Published by: Aurum Press.
Two truly great British sitcoms appeared in the Eighties.
Blackadder began in 1983, getting into its stride two years’ later. But the first, Yes, Minister, had began almost at the very start of the decade in February 1980, having been postponed for a year after industrial action had prevented its broadcast in early 1979. Yes, Minister would thus appear on screen under Margaret Thatcher but it had been conceived under her predecessor, Jim Callaghan.
It didn’t matter. The greatest political comedy of the Thatcher era was non-partisan. Jim Hacker, though a “Jim” who eventually became Prime Minister was not supposed to be Callaghan. Indeed, he wasn’t originally even supposed to be a ‘Jim’. Creators Antony Jay and Jonathan Lynn had planned the series around a ‘Gerry Hacker’ MP’ who is elevated to the Ministry of Administrative Affairs. When Paul Eddington, best known for his recent role as the amiable but henpecked Jerry in The Good Life was cast, the name was changed to remove any association being made between what would turn out to be the two most famous roles of the actor’s career.
The casting turned out to be a masterstroke but it was the writing that provided Yes, Minister and Yes, Prime Minister with its backbone. Antony Jay (an older man and a Tory who died in 2016) and Jonathan Lynn (a left of centre figure, still in his thirties when the show began) wisely decided to make their minister’s party affiliations unclear. There were occasional references to contemporary politics. For example, Sir Humphrey refers to a potential triumph for Hacker: “this could be your Falkland Islands,” although on a different occasion criticises another suggestion as “a Bennite solution.” In another episode, they also meet a London “loony left” councillor called Ben Stanley (“that odious troglodyte with the wispy moustache. The press hate him”). In reality, the moustached left-winger Ken Livingstone led the Greater London Council at the time. The name “Ben” does sound a lot like “Ken”. While the missionary David LIVINGSTONE famously met the explorer Henry STANLEY. So is Stanley, supposed to be Livingstone? I think we can presume so.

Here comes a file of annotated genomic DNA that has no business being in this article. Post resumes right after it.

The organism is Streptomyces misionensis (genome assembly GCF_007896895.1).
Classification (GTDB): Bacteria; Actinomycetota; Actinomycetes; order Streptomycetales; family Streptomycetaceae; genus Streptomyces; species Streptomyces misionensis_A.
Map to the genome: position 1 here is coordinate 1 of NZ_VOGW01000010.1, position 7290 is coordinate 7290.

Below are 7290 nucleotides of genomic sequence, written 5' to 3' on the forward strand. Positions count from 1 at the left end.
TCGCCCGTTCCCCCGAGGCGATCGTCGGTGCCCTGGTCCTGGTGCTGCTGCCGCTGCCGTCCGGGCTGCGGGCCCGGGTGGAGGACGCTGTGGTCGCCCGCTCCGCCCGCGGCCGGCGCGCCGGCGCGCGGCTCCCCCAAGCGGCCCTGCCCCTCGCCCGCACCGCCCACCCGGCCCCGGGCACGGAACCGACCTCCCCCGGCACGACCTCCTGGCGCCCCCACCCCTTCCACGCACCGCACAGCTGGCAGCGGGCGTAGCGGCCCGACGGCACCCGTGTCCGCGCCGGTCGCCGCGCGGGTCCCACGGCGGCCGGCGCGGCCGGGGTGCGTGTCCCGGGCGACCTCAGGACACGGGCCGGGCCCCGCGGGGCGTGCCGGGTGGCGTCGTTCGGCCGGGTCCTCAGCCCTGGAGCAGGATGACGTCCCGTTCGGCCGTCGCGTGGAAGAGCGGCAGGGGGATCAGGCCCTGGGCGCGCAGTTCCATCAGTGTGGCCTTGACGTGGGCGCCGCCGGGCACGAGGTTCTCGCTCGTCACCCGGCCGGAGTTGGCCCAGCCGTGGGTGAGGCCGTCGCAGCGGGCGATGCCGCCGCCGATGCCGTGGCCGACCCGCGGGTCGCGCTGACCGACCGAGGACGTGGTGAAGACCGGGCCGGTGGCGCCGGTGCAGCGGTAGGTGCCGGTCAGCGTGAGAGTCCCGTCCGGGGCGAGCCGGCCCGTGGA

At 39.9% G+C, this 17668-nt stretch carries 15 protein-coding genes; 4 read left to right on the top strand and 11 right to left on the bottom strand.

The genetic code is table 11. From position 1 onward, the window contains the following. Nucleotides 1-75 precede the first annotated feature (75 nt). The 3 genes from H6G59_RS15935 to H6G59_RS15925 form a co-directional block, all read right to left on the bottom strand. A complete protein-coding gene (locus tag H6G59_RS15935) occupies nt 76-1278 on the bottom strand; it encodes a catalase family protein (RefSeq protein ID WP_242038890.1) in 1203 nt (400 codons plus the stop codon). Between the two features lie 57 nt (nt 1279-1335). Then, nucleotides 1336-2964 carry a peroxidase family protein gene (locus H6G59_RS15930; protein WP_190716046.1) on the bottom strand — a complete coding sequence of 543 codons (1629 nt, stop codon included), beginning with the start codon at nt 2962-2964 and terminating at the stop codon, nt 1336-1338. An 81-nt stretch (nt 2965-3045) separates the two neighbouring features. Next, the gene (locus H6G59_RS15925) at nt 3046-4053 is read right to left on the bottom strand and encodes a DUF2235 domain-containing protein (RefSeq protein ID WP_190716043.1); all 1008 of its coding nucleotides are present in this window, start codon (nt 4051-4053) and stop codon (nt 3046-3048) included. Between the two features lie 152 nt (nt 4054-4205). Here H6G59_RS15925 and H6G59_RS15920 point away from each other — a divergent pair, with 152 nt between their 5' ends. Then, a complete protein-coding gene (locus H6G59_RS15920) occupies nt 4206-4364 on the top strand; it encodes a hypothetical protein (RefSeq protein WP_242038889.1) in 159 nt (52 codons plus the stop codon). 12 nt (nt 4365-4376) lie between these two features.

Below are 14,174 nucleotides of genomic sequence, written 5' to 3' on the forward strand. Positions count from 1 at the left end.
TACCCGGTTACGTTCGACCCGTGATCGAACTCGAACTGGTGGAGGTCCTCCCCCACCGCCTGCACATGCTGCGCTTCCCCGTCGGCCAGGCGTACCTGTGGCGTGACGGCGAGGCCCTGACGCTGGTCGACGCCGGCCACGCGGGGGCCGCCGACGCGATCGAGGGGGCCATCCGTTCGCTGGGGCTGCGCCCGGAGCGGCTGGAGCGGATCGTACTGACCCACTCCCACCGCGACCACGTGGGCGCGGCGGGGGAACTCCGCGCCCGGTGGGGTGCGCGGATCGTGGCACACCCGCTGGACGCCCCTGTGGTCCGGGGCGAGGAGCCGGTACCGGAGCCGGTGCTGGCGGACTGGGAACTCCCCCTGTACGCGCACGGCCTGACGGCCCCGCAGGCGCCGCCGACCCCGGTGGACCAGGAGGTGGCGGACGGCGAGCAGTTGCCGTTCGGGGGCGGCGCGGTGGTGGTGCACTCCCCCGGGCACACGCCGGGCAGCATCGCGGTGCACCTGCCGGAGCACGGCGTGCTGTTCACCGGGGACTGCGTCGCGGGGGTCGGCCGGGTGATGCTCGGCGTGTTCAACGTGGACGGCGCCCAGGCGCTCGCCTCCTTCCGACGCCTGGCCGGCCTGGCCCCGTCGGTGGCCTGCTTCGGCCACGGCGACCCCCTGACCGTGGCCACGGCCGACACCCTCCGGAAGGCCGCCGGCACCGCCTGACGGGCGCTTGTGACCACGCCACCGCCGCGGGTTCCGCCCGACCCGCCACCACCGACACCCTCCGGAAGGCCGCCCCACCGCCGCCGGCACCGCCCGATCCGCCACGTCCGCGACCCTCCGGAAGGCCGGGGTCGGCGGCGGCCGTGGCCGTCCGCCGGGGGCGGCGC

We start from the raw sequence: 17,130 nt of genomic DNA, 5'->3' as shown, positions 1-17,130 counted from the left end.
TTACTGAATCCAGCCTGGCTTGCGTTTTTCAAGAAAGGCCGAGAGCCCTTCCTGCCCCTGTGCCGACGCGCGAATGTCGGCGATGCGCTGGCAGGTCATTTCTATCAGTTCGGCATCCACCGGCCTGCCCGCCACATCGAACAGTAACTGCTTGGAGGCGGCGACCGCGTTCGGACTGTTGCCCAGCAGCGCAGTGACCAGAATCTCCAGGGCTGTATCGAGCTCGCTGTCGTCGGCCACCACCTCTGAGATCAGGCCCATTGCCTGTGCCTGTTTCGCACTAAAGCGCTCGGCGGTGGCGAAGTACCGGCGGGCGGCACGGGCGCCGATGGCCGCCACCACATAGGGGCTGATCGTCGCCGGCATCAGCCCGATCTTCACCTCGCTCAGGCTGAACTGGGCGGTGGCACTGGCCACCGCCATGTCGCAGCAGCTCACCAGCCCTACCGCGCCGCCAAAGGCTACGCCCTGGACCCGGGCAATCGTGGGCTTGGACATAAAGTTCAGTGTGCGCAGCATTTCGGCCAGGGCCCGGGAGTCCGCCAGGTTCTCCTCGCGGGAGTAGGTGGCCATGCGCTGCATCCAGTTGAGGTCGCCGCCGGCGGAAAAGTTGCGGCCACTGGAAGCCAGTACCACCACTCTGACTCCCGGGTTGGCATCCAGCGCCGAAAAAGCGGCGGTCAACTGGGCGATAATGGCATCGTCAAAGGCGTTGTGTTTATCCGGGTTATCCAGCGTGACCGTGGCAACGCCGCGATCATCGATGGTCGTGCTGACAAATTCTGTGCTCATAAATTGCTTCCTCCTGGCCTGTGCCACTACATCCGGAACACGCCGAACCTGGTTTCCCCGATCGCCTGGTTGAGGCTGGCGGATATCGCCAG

That said, such references (which McCann doesn’t mention in this book) are rare. The story was really about the battle between transient “here today, gone tomorrow” politicians in government and their battles with the mandarins of the civil servant personified by Sir Humphrey Appleby (Nigel Hawthorne) who basically seek to obstruct everything and prevent any real change from ever occurring.
The series had surprisingly few teething problems other than the initial selection of an unsuitable director for the pilot episode. Eddington, a wartime conscientious objector and leftist political animal was initially keen on the role of Humphrey, recognising the part had the best lines. Thankfully, he was persuaded instead that he was perfect for the role of the initially well-meaning but increasingly cynical Hacker.
Hawthorne, brilliant as Sir Humphrey, became famous for his part in exchanges like this one from the first episode:
Hacker: Who else is in this department?
Sir Humphrey: Well briefly, sir, I am the Permanent Under Secretary of State, known as the Permanent Secretary. Woolley here is your Principal Private Secretary. I too have a Principal Private Secretary and he is the Principal Private Secretary to the Permanent Secretary. Directly responsible to me are ten Deputy Secretaries, 87 Under Secretaries and 219 Assistant Secretaries. Directly responsible to the Principal Private Secretaries are plain Private Secretaries, and the Prime Minister will be appointing two Parliamentary Under-Secretaries and you will be appointing your own Parliamentary Private Secretary.
Hacker (slightly taken aback): Can they all type?
Sir Humphrey: None of us can type. Mrs Mackay types: she’s the secretary.
The South African born Hawthorne reportedly lacked confidence perhaps stemming from a fear of his homosexuality becoming public. This eventually happened, much to his annoyance, at the time of his Oscar nomination for The Madness of King George in 1995. A less political man than Eddington, he was reportedly occasionally irritated by the latter’s supreme confidence.
The trio was completed by Derek Fowlds as Sir Bernard. A man until then, best known for co-starring with Basil Brush, Fowlds, the only one of the three still alive, comes across as a man refreshingly lacking in vanity.
Veteran comedy writer Graham McCann does a good job of detailing the history of the two series here. He goes too far in rating the series’ wider significance however : “Government in those days (1980), was rather like a tree falling in a forest with no one there to witness it,” he says. This is largely still true. Great as Yes, Minister and Yes, Prime Minister were, they didn’t change the world all that much.
There are unfortunately constraints on just how much sitcoms can really do. Just as there are with ministers.